Draco gave up all pretence of walking, whirling round Neville three times before coming to an abrupt stop directly in front of him. He didn't need to say a word.

"I didn't know you were there. I didn't know anyone was there. But I'm not sorry."

Draco stared at him, and Neville swore he could see his eyes flash furiously, though Draco had no eyes to speak of anymore, was nothing but mist and memory. Hundreds of years from now, would Draco still haunt these halls? Would he become a tragic figure of a long-forgotten war, and Neville the villain who put him in this purgatory?

"You're a liar," said Draco flatly. Neville almost believed he could feel Draco's breath on his cheek. "You burned down that cottage without a second thought. Someone probably told you there was a Death Eater inside--"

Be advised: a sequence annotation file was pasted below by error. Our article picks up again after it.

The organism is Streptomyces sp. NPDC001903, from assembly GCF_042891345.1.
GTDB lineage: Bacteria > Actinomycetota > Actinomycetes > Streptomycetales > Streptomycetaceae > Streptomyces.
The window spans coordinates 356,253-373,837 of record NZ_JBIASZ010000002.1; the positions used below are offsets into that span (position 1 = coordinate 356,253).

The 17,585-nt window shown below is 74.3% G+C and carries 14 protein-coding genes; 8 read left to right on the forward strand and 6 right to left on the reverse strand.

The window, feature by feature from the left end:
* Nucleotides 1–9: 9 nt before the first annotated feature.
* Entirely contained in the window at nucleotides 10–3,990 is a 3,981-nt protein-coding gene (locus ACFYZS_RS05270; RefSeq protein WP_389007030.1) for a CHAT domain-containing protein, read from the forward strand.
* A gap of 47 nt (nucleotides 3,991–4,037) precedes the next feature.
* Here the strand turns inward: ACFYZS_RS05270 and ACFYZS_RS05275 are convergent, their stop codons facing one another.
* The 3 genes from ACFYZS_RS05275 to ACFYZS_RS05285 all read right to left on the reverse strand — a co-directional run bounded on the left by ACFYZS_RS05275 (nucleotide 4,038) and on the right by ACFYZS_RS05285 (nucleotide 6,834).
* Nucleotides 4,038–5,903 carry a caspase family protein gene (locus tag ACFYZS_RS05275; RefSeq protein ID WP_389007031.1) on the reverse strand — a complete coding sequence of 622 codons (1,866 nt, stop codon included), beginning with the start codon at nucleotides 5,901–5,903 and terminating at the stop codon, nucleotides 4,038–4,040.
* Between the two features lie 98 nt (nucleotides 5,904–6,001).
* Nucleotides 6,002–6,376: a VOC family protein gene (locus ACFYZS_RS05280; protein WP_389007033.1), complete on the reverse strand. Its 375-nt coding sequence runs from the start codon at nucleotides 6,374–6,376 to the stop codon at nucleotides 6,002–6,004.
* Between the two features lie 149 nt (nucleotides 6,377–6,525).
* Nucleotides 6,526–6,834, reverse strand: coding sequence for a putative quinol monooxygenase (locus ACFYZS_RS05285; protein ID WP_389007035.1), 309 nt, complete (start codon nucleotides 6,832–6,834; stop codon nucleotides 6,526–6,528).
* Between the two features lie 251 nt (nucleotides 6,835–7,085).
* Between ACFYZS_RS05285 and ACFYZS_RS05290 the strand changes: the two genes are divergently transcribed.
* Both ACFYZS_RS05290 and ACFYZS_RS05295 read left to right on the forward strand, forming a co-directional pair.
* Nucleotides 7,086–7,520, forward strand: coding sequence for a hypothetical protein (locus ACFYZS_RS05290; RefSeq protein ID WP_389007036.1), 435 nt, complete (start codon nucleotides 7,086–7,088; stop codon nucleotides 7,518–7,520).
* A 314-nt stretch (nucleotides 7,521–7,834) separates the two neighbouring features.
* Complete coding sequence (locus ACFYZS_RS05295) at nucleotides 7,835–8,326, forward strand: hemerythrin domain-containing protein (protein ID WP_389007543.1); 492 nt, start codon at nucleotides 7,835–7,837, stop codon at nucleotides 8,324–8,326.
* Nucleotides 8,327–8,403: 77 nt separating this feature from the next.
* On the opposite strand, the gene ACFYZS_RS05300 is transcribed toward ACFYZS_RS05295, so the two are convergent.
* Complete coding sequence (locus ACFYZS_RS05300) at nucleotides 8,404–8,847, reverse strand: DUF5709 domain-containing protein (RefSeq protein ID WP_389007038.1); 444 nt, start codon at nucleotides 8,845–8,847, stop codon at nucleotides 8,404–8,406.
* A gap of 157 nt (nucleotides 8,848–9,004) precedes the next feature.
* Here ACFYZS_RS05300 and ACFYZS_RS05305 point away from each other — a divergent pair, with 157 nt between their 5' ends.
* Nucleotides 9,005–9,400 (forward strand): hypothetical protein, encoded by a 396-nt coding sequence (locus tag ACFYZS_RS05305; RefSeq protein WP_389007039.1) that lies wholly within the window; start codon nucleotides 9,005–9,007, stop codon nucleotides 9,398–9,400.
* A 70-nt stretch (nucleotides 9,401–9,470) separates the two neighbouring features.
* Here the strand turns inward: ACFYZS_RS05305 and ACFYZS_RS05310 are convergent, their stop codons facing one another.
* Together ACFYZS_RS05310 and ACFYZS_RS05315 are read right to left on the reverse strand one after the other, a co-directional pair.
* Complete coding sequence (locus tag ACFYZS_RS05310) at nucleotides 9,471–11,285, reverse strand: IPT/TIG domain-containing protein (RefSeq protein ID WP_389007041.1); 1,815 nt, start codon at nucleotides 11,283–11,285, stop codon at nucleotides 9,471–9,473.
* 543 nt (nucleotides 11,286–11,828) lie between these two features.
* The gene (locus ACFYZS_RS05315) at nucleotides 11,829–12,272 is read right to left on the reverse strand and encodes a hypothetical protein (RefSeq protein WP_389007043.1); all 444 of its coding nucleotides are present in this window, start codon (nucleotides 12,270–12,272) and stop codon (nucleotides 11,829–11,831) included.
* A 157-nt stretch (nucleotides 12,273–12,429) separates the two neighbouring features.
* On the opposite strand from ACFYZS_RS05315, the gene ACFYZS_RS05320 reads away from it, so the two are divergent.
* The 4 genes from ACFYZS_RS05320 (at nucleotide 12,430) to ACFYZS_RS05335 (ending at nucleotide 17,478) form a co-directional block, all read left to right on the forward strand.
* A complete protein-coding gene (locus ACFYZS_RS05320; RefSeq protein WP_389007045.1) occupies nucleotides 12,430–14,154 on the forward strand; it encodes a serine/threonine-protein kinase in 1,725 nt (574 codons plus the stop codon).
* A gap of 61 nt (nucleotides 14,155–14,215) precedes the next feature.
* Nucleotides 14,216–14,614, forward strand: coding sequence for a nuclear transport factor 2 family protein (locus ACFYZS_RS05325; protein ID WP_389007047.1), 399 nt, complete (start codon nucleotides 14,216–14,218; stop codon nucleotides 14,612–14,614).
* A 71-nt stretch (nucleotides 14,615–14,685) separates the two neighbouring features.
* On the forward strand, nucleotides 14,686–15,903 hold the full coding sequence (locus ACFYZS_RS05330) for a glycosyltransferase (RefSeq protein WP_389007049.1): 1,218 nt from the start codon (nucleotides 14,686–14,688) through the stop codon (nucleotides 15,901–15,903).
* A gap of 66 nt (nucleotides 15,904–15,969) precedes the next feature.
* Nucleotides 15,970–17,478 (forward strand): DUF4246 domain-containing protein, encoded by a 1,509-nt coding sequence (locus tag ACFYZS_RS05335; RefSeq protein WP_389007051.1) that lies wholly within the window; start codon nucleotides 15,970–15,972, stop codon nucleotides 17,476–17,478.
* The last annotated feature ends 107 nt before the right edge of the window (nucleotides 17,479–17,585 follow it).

"--a book," said Neville. "I was told there was a book inside, that we couldn't let fall into Death Eater hands. Someone was coming, I didn't have time to--"

"--but it's obvious you are sorry."

"And there was a Death Eater inside."

Draco circled him again, drifting close against Neville's flesh. "You thought I was a book? You killed me because you mistook me for a book? You haven't changed at all, Longbottom."

He was dead wrong about that, at least, and Neville was sure he knew it. He had changed, Draco had changed, everything had changed. Even Hogwarts had changed.

"All I wanted to do was survive."

Draco stared at him for a moment longer, drifting backwards all the while, then there was a swirl of mist and he was gone.

"Yes, well, so did a lot of people," said Neville to the empty space where the ghost had been.

The pixies really had done a number on the banister. A moment later, Neville rolled up the sleeves of his robe and set back to work repairing it.

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3oct04. heidi: "neville and draco, 7th year"